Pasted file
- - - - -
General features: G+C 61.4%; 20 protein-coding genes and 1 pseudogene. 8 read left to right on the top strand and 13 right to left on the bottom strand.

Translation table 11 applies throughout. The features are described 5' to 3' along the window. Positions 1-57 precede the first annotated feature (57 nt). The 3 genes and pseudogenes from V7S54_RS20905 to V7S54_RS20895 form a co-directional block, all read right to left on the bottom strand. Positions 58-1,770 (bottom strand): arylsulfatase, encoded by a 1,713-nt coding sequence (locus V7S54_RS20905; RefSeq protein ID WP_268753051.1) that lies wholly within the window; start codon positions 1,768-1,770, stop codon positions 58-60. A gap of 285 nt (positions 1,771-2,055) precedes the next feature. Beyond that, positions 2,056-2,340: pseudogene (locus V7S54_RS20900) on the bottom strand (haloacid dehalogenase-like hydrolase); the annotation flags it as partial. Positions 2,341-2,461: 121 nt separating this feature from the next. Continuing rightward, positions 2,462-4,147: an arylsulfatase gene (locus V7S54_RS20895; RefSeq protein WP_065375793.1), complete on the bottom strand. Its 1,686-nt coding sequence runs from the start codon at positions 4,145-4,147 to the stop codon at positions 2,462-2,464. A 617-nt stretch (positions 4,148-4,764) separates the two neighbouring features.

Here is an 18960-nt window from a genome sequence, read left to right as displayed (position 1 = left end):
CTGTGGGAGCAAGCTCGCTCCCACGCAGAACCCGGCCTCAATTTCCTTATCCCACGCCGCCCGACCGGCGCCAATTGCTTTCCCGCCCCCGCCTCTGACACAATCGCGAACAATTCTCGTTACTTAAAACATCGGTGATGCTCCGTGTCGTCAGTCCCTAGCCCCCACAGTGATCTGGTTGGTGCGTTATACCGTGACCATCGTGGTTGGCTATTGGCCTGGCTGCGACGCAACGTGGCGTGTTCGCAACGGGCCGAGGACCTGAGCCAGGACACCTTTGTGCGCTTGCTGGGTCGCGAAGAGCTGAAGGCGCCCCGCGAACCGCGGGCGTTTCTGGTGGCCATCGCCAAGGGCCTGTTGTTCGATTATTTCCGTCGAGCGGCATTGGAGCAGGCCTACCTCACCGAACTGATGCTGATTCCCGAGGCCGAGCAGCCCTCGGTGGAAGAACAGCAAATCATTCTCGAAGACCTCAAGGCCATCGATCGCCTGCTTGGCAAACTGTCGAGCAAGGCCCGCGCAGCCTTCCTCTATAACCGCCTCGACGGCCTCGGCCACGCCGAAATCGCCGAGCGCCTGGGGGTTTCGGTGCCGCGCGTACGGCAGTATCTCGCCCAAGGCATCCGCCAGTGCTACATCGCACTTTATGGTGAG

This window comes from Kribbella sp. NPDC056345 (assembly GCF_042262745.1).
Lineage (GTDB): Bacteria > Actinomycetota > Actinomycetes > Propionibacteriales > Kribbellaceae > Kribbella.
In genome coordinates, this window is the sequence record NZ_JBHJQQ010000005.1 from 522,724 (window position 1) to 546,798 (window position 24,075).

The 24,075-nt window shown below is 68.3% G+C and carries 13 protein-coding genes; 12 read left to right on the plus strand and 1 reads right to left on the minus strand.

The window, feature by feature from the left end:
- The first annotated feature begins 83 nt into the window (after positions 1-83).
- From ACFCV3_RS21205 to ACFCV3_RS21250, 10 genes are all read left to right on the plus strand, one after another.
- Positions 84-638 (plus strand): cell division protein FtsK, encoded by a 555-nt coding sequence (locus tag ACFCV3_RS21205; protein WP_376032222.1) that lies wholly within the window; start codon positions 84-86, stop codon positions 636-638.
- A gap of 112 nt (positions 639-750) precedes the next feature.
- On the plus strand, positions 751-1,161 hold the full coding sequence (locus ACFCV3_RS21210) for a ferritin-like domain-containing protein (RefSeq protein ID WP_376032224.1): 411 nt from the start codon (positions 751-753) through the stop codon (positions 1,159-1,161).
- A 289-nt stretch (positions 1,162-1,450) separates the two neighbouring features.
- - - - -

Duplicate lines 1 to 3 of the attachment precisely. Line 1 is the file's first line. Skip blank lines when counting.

General features: G+C 61.4%; 20 protein-coding genes and 1 pseudogene. 8 read left to right on the top strand and 13 right to left on the bottom strand.

Translation table 11 applies throughout. The features are described 5' to 3' along the window. Positions 1-57 precede the first annotated feature (57 nt). The 3 genes and pseudogenes from V7S54_RS20905 to V7S54_RS20895 form a co-directional block, all read right to left on the bottom strand. Positions 58-1,770 (bottom strand): arylsulfatase, encoded by a 1,713-nt coding sequence (locus V7S54_RS20905; RefSeq protein ID WP_268753051.1) that lies wholly within the window; start codon positions 1,768-1,770, stop codon positions 58-60. A gap of 285 nt (positions 1,771-2,055) precedes the next feature. Beyond that, positions 2,056-2,340: pseudogene (locus V7S54_RS20900) on the bottom strand (haloacid dehalogenase-like hydrolase); the annotation flags it as partial. Positions 2,341-2,461: 121 nt separating this feature from the next. Continuing rightward, positions 2,462-4,147: an arylsulfatase gene (locus V7S54_RS20895; RefSeq protein WP_065375793.1), complete on the bottom strand. Its 1,686-nt coding sequence runs from the start codon at positions 4,145-4,147 to the stop codon at positions 2,462-2,464. A 617-nt stretch (positions 4,148-4,764) separates the two neighbouring features.

Here is an 18960-nt window from a genome sequence, read left to right as displayed (position 1 = left end):